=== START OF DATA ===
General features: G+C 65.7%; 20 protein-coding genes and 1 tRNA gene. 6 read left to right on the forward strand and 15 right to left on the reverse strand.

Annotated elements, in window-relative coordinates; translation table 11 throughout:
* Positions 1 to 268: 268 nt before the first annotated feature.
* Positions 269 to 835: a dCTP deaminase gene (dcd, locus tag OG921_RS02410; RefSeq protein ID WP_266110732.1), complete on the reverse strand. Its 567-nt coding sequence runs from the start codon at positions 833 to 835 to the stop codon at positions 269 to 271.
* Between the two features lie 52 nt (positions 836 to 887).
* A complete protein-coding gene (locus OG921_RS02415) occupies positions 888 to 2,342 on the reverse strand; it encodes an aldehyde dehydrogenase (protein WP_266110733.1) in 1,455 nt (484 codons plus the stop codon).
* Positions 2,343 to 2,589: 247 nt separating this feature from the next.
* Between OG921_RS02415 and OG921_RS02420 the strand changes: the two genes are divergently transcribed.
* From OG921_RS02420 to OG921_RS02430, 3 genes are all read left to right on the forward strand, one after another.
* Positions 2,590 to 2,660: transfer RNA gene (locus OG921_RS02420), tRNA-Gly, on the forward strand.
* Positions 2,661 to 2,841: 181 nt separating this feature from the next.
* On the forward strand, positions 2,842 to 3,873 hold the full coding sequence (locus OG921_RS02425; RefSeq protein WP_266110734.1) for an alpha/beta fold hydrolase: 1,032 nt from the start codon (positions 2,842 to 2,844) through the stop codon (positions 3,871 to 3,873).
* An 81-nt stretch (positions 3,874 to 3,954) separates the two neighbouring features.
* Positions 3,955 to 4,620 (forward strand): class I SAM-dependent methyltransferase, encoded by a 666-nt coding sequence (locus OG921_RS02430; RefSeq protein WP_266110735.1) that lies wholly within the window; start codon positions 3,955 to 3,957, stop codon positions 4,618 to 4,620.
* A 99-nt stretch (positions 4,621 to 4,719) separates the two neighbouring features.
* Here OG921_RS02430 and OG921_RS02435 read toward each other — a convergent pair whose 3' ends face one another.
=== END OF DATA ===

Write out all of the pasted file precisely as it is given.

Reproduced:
General features: G+C 65.7%; 20 protein-coding genes and 1 tRNA gene. 6 read left to right on the forward strand and 15 right to left on the reverse strand.

Annotated elements, in window-relative coordinates; translation table 11 throughout:
* Positions 1 to 268: 268 nt before the first annotated feature.
* Positions 269 to 835: a dCTP deaminase gene (dcd, locus tag OG921_RS02410; RefSeq protein ID WP_266110732.1), complete on the reverse strand. Its 567-nt coding sequence runs from the start codon at positions 833 to 835 to the stop codon at positions 269 to 271.
* Between the two features lie 52 nt (positions 836 to 887).
* A complete protein-coding gene (locus OG921_RS02415) occupies positions 888 to 2,342 on the reverse strand; it encodes an aldehyde dehydrogenase (protein WP_266110733.1) in 1,455 nt (484 codons plus the stop codon).
* Positions 2,343 to 2,589: 247 nt separating this feature from the next.
* Between OG921_RS02415 and OG921_RS02420 the strand changes: the two genes are divergently transcribed.
* From OG921_RS02420 to OG921_RS02430, 3 genes are all read left to right on the forward strand, one after another.
* Positions 2,590 to 2,660: transfer RNA gene (locus OG921_RS02420), tRNA-Gly, on the forward strand.
* Positions 2,661 to 2,841: 181 nt separating this feature from the next.
* On the forward strand, positions 2,842 to 3,873 hold the full coding sequence (locus OG921_RS02425; RefSeq protein WP_266110734.1) for an alpha/beta fold hydrolase: 1,032 nt from the start codon (positions 2,842 to 2,844) through the stop codon (positions 3,871 to 3,873).
* An 81-nt stretch (positions 3,874 to 3,954) separates the two neighbouring features.
* Positions 3,955 to 4,620 (forward strand): class I SAM-dependent methyltransferase, encoded by a 666-nt coding sequence (locus OG921_RS02430; RefSeq protein WP_266110735.1) that lies wholly within the window; start codon positions 3,955 to 3,957, stop codon positions 4,618 to 4,620.
* A 99-nt stretch (positions 4,621 to 4,719) separates the two neighbouring features.
* Here OG921_RS02430 and OG921_RS02435 read toward each other — a convergent pair whose 3' ends face one another.